If you’ve visited a Lee County park lately, chances are you’ve met one of Lee County Parks & Recreation’s rangers.
The eight-member staff patrols more than 4,000 acres of developed park properties that include regional and neighborhood parks, beach parks, preserves, boat ramps and community centers. The Ranger Unit also employs two Conservation 20/20 rangers who are responsible for approximately 25,000 acres of conservation lands.
Rangers are out during various hours, including weekends, evenings and holidays. They ensure the safety of park visitors and protect the natural resources of the intricate ecosystems of Lee County’s parklands.
The park rules and regulations rangers enforce fall under theLee County Ordinance 06-26 as amended byLee County Ordinance 11-09.pdf. You can also view the Clerk of Court
Codified Ordinance. The rangers are considered “Ambassadors of the Park” and provide visitors with information regarding park activities, accommodations geocaching and general information. Rangers also offer various environmental education programs, such as nature walks, wildlife programs and classroom presentations.
Rangers patrol on foot, in trucks, by ATV, by bicycle and sometimes by powerboat or kayak. They are essentially a specialized enforcement and public outreach unit. The acres they’re charged with patrolling also include 95 facilities.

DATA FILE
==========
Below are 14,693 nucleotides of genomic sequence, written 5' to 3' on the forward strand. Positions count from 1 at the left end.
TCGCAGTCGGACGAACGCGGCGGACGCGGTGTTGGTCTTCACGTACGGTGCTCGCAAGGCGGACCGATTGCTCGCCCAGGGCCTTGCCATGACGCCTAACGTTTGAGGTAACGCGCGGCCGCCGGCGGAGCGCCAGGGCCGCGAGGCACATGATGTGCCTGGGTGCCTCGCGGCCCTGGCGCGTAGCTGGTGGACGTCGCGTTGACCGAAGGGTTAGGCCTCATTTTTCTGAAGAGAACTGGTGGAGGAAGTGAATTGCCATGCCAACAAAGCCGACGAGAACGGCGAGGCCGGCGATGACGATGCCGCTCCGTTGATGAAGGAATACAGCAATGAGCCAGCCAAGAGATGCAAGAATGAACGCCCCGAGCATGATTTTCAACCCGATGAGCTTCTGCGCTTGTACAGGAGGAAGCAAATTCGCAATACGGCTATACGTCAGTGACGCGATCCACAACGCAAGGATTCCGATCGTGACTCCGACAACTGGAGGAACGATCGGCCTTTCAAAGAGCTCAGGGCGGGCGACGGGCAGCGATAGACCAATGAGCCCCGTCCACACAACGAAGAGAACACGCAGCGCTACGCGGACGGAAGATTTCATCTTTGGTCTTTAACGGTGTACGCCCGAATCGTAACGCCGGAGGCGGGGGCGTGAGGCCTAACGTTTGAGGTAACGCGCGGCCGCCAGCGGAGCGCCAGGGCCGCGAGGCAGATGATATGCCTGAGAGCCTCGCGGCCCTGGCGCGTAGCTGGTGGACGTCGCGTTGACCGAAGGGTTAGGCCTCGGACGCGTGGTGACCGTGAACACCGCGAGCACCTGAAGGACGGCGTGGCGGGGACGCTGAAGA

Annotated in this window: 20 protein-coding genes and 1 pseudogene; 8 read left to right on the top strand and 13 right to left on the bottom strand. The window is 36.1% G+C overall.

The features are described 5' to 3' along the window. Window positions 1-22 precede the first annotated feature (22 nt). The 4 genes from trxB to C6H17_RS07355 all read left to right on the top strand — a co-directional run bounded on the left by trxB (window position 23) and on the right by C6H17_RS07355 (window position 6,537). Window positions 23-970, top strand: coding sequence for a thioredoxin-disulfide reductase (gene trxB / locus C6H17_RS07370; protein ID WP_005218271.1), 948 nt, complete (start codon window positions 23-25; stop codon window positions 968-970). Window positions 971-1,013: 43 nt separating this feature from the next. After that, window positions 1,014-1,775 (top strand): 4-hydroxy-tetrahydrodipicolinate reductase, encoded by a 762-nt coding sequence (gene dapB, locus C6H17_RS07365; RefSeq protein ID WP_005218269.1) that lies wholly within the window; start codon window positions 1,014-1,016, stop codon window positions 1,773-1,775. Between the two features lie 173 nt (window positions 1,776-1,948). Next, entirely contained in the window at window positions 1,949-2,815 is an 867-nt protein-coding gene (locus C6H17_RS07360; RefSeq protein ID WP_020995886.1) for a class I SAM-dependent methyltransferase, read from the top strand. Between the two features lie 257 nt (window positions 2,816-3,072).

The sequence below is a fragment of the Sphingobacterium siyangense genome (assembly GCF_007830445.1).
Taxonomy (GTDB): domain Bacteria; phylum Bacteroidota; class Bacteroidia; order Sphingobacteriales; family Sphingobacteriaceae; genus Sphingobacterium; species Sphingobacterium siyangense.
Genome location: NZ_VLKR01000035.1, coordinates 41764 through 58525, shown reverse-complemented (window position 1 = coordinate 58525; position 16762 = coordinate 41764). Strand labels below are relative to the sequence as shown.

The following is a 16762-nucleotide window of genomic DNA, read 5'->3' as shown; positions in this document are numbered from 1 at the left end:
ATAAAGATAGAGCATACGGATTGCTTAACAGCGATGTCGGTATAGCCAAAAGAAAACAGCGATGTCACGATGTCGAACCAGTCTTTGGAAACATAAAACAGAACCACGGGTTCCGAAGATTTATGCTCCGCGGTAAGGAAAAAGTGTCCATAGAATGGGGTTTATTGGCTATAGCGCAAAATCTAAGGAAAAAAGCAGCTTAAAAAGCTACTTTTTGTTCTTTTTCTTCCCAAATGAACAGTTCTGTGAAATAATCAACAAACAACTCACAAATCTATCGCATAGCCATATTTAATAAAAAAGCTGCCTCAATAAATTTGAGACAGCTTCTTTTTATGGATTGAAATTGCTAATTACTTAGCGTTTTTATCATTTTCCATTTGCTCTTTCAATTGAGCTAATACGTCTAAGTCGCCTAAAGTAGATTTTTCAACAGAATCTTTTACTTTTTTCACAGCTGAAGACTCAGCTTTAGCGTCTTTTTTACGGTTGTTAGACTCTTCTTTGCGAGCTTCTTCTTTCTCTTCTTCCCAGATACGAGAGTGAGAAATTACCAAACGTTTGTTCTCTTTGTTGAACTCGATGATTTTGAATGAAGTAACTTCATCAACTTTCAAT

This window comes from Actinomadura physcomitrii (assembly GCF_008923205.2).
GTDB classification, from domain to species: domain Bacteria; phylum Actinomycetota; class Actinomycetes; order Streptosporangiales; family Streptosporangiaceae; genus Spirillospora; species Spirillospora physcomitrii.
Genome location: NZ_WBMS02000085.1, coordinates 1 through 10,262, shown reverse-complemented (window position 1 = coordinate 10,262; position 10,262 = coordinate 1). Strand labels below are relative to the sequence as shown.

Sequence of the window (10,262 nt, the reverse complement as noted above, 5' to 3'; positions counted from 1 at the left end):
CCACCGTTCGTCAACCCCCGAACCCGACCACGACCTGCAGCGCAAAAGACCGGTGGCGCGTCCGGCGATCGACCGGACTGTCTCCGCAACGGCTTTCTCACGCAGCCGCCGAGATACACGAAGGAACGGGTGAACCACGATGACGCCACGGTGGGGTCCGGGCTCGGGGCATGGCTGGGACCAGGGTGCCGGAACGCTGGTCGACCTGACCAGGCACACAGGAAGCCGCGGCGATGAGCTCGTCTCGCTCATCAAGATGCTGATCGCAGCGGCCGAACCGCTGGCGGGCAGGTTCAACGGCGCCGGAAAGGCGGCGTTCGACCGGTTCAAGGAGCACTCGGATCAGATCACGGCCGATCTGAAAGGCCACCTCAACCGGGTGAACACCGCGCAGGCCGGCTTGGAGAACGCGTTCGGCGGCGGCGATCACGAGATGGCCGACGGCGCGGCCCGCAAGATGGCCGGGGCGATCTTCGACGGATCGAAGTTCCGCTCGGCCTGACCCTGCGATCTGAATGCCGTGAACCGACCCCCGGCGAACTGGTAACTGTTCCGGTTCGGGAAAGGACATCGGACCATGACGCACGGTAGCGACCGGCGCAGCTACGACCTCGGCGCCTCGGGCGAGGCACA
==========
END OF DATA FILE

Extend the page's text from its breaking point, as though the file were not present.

“Our rangers are ambassadors for Lee County Parks & Recreation – often they’re the first person a person comes into contact with in our parks,” said Cindy Carter, senior supervisor for the County’s Ranger Unit. “They’re hard-working, dedicated men and women who want to help people enjoy the parks, facilities and natural resources armed with information and a positive regard for park rules.”
Rangers’ daily goals include:
Enforcement: The rangers’ first objective is park visitor safety and gaining compliance in park regulations in a positive, educational manner.
Education:Rangers provide natural resource education programs for park visitors of all ages at Lee County sites as well as school-aged children at the school sites.
Code enforcement: Park rangers are required to get Code Enforcement Certification, and they follow the standards of Ethics for Code Enforcement Officials and Courtroom Procedures and Presentations. Rangers work closely with local law enforcement such as the Lee County Sheriff’s Office and the Florida Fish and Wildlife Conservation Commission.
Lee County Parks are home to several geocaching sites. Geocaching is a real-world, outdoor treasure hunting game using GPS-enabled devices. Participants navigate to a specific set of GPS coordinates and then attempt to find the geocache (container) hidden at that location. A geocache in a Lee County Parks & Recreation facility must first be approved by the Ranger Unit. Download the
Geocaching Permit and
email to the Ranger Unit or mail to the administration office located at Terry Park, 3410 Palm Beach Blvd., Fort Myers, FL 33916. For more information on geocaching, visit Geocaching.com.
For more information about the Ranger Unit, please contact: